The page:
Microsoft has launched its new Internet Explorer 9 browser with a survey revealing fresh insights into the Web surfing habits of consumers in Europe, the Middle East and Africa.

IE9 is Microsoft’s most-downloaded browser beta of all time, with more than 40-million downloads. Already more than 250 top sites from around the globe – including several from South Africa – are taking advantage of the capabilities in IE9 to deliver differentiated experiences to their customers.
The survey found that consumers are not generally happy with the state of the web. A staggering 92% of respondents believe that today’s web sites could do better, while 65% view the internet as a mixed bag in terms of the quality of web sites.
This was the starting point for Internet Explorer 9, says Nazeer Suliman, consumer and online lead at Microsoft South Africa: to give people a web experience that feels the same as their favourite computer programs.
“What people care about on the Web is their sites, not their browser. That’s why Internet Explorer 9 is about making those sites shine. The browser is the theatre and the sites people visit are the play, and that is what Internet Explorer 9 makes better — your favourite sites,” says Suliman.
According to the research, more than two-thirds (69%) of consumers cite security and viruses as their biggest concern when surfing online, followed by speed, ease of use and privacy. Surprisingly, however, the poll found an alarming amount of reckless behaviour among consumers that is putting their safety at risk, with one in three (32%) admitting to downloading files they know are suspicious-looking. South Africans (21%) are most unlikely to download an unsafe item followed by Dutch (13%).
A full 60% of respondents worry about someone seeing the sites they’re visiting online, making privacy a major concern. Intriguingly, consumers in general were most concerned about people outside of their homes accessing their online history, with 68% citing strangers as the top concern, followed by 42% who said search engines.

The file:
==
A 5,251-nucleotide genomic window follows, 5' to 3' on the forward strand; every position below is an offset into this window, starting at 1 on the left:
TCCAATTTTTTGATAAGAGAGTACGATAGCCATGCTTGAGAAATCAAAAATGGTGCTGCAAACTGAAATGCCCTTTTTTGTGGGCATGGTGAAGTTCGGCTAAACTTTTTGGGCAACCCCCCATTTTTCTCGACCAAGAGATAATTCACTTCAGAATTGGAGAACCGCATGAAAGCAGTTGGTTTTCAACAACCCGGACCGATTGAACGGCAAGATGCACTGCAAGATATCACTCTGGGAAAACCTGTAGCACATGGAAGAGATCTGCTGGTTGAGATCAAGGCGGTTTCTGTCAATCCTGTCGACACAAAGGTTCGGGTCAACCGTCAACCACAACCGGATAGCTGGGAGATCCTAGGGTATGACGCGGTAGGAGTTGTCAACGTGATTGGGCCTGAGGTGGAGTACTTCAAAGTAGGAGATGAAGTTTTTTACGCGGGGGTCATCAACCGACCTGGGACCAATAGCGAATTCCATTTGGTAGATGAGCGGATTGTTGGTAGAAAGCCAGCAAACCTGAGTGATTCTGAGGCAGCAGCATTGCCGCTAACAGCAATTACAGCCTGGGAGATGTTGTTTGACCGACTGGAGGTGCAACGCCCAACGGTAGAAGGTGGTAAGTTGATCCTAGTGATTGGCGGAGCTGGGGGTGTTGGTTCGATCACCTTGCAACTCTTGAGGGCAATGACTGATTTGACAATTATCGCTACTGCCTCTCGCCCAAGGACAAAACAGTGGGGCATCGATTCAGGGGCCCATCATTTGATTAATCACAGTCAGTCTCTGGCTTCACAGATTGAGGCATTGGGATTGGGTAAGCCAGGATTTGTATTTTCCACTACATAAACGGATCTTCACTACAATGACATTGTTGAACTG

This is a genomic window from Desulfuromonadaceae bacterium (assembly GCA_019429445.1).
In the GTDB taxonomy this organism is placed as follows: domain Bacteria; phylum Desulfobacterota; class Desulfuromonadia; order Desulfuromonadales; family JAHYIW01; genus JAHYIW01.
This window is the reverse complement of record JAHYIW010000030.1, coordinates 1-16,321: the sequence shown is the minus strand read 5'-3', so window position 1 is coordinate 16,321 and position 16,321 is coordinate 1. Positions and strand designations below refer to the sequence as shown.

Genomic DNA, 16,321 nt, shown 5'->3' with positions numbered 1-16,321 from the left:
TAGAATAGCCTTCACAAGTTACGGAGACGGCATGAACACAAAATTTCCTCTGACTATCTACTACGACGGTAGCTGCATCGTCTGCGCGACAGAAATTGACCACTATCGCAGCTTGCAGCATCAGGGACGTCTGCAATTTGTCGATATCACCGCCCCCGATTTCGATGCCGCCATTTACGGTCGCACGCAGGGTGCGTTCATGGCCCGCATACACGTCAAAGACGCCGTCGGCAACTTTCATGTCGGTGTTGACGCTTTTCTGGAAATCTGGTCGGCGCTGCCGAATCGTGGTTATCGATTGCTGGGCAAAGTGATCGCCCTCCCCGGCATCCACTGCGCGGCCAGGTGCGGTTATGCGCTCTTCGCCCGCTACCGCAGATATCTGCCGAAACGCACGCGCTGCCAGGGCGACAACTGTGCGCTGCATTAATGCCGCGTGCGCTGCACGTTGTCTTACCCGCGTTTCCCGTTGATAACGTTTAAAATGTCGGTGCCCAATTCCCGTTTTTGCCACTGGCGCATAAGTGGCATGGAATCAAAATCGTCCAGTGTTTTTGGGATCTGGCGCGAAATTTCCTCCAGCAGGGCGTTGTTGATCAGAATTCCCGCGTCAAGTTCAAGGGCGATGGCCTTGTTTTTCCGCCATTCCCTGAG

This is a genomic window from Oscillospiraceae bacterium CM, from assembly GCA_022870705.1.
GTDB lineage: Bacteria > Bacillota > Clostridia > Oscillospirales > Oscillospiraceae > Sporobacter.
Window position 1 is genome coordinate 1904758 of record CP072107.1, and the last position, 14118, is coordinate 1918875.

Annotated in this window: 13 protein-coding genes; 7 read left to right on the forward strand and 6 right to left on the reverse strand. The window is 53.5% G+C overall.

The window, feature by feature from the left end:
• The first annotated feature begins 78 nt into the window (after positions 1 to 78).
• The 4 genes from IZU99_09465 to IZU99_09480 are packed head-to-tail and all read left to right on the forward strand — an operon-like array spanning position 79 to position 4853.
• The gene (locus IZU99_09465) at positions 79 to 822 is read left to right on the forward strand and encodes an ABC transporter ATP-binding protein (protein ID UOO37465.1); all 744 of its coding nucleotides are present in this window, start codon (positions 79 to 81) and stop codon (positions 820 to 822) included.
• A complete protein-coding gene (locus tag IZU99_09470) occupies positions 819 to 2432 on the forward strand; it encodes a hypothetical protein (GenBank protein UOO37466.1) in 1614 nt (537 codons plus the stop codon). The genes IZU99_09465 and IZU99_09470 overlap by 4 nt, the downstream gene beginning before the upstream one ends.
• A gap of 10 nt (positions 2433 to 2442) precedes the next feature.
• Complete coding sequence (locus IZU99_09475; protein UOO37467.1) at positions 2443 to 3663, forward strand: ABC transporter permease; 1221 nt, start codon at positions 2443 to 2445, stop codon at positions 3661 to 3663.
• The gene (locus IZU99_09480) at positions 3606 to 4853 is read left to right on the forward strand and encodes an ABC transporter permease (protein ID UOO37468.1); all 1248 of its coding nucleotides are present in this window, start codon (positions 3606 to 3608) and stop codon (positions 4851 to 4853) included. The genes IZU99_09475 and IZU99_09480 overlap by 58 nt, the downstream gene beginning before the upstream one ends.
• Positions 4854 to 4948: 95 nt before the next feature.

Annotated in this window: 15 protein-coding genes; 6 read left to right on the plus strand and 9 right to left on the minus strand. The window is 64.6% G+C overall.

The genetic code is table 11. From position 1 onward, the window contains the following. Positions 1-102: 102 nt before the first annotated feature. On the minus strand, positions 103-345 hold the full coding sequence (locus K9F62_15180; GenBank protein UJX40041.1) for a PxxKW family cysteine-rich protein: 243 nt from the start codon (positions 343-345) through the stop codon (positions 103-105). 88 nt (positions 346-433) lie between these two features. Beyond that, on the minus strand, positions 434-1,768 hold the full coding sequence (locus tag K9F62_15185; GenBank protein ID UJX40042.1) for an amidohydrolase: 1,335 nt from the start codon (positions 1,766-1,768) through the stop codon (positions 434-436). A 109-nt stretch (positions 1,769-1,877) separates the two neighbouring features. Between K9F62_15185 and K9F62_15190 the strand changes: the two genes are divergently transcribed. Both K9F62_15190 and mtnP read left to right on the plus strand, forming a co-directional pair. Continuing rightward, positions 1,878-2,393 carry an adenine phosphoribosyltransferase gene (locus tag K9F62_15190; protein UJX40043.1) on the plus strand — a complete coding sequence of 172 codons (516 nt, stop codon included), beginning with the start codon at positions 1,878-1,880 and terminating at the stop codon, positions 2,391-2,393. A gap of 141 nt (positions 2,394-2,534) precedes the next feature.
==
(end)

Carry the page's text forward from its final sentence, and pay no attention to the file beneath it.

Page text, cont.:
That doesn’t mean there are no secrets between loved ones. Men are the more covert of the sexes, with 36% of men indicating concern about their partners seeing all their online activities, compared with just 25% of women. In terms of the sites men would like to keep under wraps, online banking (62%) led, followed closely by porn sites (60%). One in five (20%) men fear their gambling habits being exposed.
Although you might think women are more inclined to go on secret online shopping sprees, you may want to reconsider, as 36% of men are keen to keep their online shopping discreet, compared with just 32% of women. Meanwhile, 34%of women are concerned about someone seeing the porn sites they have visited.
“Our poll found that more than a quarter of web users spend more time choosing which toilet paper brand to buy than the internet browser they use, suggesting that many people don’t appreciate the huge impact their browser choice has on internet safety and their online experience,” says Suliman.
"For example, your browser can play a huge role in helping you maintain your privacy while online. Internet Explorer 9 not only offers InPrivate Browsing to prevent other users of your computer from seeing where you have visited, but it also includes an opt-out feature that lets you stop companies from tracking your online behaviours.”
Poll findings underscored the overall importance of speed; 24% of respondents indicated that they are not willing to wait for anything when surfing the web.
Parents would be wise to keep a close eye on what their kids are doing online, since 14- to 17-year-olds were found to be the most reckless when browsing – and 57% put themselves at risk of cyber attacks by downloading files they knew were suspicious-looking.
“It’s surprising that even though people say security is so important, many of them admit to downloading files they’re not sure are safe — especially teens, who you might think are more internet-savvy,” says Suliman.
“It’s a huge risk, as you put your personal information in jeopardy and risk your computer, as well as all of its contents. We designed Internet Explorer 9 with features to help consumers make smarter choices about which downloads are safe and to help block cyber threats.”
The survey was conducted via Microsoft MSN in 19 EMEA markets, including Austria, Belgium, Switzerland, Denmark, Spain, Finland, Greece, Ireland, Israel, Italy, Netherlands, Poland, Portugal, Russia, Saudi, South Africa, Sweden, Turkey and UK. There were 11 551 respondents across all markets.